Jefferson County sits on the Thin Green Line — the British Columbia, Washington, and Oregon region lying between fracked gas and tar sands/shale oil sources and their markets. These fossil …
Jefferson County sits on the Thin Green Line — the British Columbia, Washington, and Oregon region lying between fracked gas and tar sands/shale oil sources and their markets. These fossil fuels are transported by pipelines and trains to Pacific Northwest coastlines and riverbanks for processing and loading on to ships traveling to Asia and elsewhere.
The proposed Northwest Innovation Works (NWIW, Chinese-government supported) Kalama methanol refinery is a case in point. This facility would be one of the world’s largest fracked gas-to-methanol refineries. Emissions from its manufacturing process alone would emit approximately 1 million tons of carbon dioxide equivalent annually.
A small town on I-5, Kalama sits on ancestral lands of the Cowlitz and Chinook Peoples, on the Columbia River 72 miles from the Pacific Ocean. Fracked gas from Montney Shale in British Columbia/Alberta would be delivered to Kalama via a new, 24-inch, 3.1-mile extension off the existing Williams Northwest Pipeline. Methane isolated from the fracked gas would be converted to liquid methanol through a process requiring up to 3,600 gallons of water/minute. The 242-foot stack’s water vapor flume would be up to 3 miles long.
The methanol, 72 million gallons, would be stored on the earthquake-vulnerable banks of the Columbia River. Transfer to and transport on ships destined for China pose environmental risks, as well.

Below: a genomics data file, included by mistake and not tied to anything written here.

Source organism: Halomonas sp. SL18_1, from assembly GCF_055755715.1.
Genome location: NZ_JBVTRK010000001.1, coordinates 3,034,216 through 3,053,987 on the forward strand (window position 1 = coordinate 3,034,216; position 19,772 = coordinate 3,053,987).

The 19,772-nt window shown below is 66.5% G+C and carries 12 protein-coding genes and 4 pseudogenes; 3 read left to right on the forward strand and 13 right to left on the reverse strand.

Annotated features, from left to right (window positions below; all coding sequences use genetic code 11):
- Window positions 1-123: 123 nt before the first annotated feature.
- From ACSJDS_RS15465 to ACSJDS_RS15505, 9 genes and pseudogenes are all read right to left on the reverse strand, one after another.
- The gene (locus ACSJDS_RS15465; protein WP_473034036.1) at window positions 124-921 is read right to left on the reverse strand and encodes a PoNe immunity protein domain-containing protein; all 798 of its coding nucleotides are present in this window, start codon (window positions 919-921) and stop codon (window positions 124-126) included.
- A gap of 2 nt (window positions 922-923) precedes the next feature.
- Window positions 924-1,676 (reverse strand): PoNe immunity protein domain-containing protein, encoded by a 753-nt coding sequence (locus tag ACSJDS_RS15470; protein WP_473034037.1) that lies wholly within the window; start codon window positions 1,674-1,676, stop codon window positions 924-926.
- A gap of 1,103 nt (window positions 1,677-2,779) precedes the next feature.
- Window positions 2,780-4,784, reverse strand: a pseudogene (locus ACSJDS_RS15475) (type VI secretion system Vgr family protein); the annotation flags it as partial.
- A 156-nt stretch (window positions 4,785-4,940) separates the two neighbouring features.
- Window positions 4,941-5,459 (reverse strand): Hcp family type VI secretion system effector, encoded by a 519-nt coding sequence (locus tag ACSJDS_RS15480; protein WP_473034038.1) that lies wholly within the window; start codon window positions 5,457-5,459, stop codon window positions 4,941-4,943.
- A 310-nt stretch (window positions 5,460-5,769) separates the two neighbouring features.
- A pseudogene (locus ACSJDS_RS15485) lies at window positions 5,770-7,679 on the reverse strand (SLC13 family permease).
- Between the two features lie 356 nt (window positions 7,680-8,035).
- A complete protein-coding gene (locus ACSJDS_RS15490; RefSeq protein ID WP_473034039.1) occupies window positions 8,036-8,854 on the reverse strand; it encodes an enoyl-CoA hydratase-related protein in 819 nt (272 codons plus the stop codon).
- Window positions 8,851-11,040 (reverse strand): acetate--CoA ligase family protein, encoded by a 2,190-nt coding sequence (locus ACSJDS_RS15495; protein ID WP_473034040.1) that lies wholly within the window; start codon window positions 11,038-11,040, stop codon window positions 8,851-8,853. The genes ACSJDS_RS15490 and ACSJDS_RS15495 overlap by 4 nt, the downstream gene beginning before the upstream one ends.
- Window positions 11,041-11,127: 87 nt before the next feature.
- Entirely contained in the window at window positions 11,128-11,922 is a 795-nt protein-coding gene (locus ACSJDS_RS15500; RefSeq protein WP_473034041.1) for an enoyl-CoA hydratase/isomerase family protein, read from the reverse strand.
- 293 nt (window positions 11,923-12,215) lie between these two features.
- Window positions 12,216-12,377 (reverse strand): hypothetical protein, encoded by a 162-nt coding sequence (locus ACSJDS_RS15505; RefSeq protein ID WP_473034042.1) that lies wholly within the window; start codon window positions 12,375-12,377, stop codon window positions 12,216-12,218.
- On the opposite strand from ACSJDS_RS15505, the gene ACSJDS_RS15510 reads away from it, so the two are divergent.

All of the methanol produced at Kalama — a refinery partially constructed at taxpayers’ expense in exchange for relatively few American and Chinese jobs (1,000 during construction, 200 during operation) and future tax revenue — will be shipped to China. Per the most recent Supplemental Environmental Impact Statement, the majority is expected to be used for plastics manufacturing, with a lesser, nonspecific amount used for fuel.
The project’s second Supplemental Environment Impact Statement (Washington State Department of Ecology) presents displacement of coal as justification for methanol refinery approval: use of methanol instead of coal as plastic feedstock in China is better for the global environment. The environmental organization Sightline Institute asserts this theory assumes that no cleaner energy alternatives are or will become available, and that neither the United States nor China will enact new regulations to curtail greenhouse gas emissions.
The Port of Kalama 2015 Comprehensive Plan describes the refinery as a gateway to even more methanol development: “If the current project proves successful, Kalama would be in a strong position for expansion or additional methanol projects.”
Alyssa Macy, CEO of Washington Environmental Council and Washington Conservation Voters, noted, “Thousands of Washingtonians are speaking up against this dangerous project because we know that we simply cannot build a clean energy future by investing in dirty energy.”
The project continues to be challenged during its permitting process, such as on Nov. 21 when a federal court overturned permits for its Export Terminal, requiring the U.S. Army Corps of Engineers to prepare a full environmental impact statement. The next step is Washington State Department of Ecology’s decision upon the site’s Shoreline Condition Use Permit. NWIW is expected to counter if the permit is denied.
In 2016, public resistance stopped NWIW’s planned methanol refinery in Tacoma. Learn more about the Kalama refinery and how to get involved at websites such as columbiariverkeeper.org, wecprotects.org, and ecology.wa.gov.
(Polly Lyle is a retired pharmaceutical research scientist and climate activist who has lived in Port Townsend for 14 years, and is a member of the Local 20/20 Climate Outreach group.)